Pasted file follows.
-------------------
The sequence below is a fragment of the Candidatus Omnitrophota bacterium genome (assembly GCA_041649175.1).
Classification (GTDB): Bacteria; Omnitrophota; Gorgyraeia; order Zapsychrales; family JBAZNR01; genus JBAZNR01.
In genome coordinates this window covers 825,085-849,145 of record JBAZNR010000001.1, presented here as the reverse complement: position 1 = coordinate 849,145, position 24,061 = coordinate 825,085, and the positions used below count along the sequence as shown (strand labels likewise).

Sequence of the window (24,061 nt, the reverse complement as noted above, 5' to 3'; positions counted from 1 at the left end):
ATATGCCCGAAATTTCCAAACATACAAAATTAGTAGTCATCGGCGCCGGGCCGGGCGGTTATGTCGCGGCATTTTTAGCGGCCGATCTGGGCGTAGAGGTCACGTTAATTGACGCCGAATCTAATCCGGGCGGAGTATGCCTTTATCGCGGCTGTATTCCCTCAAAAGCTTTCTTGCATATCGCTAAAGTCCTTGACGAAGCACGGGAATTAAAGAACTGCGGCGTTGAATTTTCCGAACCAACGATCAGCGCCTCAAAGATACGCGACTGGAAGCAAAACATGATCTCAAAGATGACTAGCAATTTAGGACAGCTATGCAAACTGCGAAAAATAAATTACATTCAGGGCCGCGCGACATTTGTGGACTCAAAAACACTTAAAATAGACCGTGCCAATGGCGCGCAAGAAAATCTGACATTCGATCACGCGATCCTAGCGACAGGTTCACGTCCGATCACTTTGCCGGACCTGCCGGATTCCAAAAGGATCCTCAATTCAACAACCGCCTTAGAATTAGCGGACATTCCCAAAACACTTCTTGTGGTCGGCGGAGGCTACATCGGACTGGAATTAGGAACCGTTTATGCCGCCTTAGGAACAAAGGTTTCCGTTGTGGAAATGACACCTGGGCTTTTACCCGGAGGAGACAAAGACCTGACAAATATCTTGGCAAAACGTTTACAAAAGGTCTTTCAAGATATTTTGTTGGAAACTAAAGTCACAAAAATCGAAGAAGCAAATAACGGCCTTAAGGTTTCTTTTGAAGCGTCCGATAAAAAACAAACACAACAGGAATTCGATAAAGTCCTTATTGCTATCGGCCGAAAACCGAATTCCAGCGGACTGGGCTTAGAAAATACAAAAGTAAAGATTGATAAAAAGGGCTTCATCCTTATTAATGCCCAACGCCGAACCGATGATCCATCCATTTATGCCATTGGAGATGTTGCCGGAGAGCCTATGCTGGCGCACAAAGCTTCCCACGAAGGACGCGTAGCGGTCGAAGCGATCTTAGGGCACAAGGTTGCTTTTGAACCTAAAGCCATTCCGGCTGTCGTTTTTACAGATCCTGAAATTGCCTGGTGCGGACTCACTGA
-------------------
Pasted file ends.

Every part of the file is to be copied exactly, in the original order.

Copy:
The sequence below is a fragment of the Candidatus Omnitrophota bacterium genome (assembly GCA_041649175.1).
Classification (GTDB): Bacteria; Omnitrophota; Gorgyraeia; order Zapsychrales; family JBAZNR01; genus JBAZNR01.
In genome coordinates this window covers 825,085-849,145 of record JBAZNR010000001.1, presented here as the reverse complement: position 1 = coordinate 849,145, position 24,061 = coordinate 825,085, and the positions used below count along the sequence as shown (strand labels likewise).

Sequence of the window (24,061 nt, the reverse complement as noted above, 5' to 3'; positions counted from 1 at the left end):
ATATGCCCGAAATTTCCAAACATACAAAATTAGTAGTCATCGGCGCCGGGCCGGGCGGTTATGTCGCGGCATTTTTAGCGGCCGATCTGGGCGTAGAGGTCACGTTAATTGACGCCGAATCTAATCCGGGCGGAGTATGCCTTTATCGCGGCTGTATTCCCTCAAAAGCTTTCTTGCATATCGCTAAAGTCCTTGACGAAGCACGGGAATTAAAGAACTGCGGCGTTGAATTTTCCGAACCAACGATCAGCGCCTCAAAGATACGCGACTGGAAGCAAAACATGATCTCAAAGATGACTAGCAATTTAGGACAGCTATGCAAACTGCGAAAAATAAATTACATTCAGGGCCGCGCGACATTTGTGGACTCAAAAACACTTAAAATAGACCGTGCCAATGGCGCGCAAGAAAATCTGACATTCGATCACGCGATCCTAGCGACAGGTTCACGTCCGATCACTTTGCCGGACCTGCCGGATTCCAAAAGGATCCTCAATTCAACAACCGCCTTAGAATTAGCGGACATTCCCAAAACACTTCTTGTGGTCGGCGGAGGCTACATCGGACTGGAATTAGGAACCGTTTATGCCGCCTTAGGAACAAAGGTTTCCGTTGTGGAAATGACACCTGGGCTTTTACCCGGAGGAGACAAAGACCTGACAAATATCTTGGCAAAACGTTTACAAAAGGTCTTTCAAGATATTTTGTTGGAAACTAAAGTCACAAAAATCGAAGAAGCAAATAACGGCCTTAAGGTTTCTTTTGAAGCGTCCGATAAAAAACAAACACAACAGGAATTCGATAAAGTCCTTATTGCTATCGGCCGAAAACCGAATTCCAGCGGACTGGGCTTAGAAAATACAAAAGTAAAGATTGATAAAAAGGGCTTCATCCTTATTAATGCCCAACGCCGAACCGATGATCCATCCATTTATGCCATTGGAGATGTTGCCGGAGAGCCTATGCTGGCGCACAAAGCTTCCCACGAAGGACGCGTAGCGGTCGAAGCGATCTTAGGGCACAAGGTTGCTTTTGAACCTAAAGCCATTCCGGCTGTCGTTTTTACAGATCCTGAAATTGCCTGGTGCGGACTCACTGA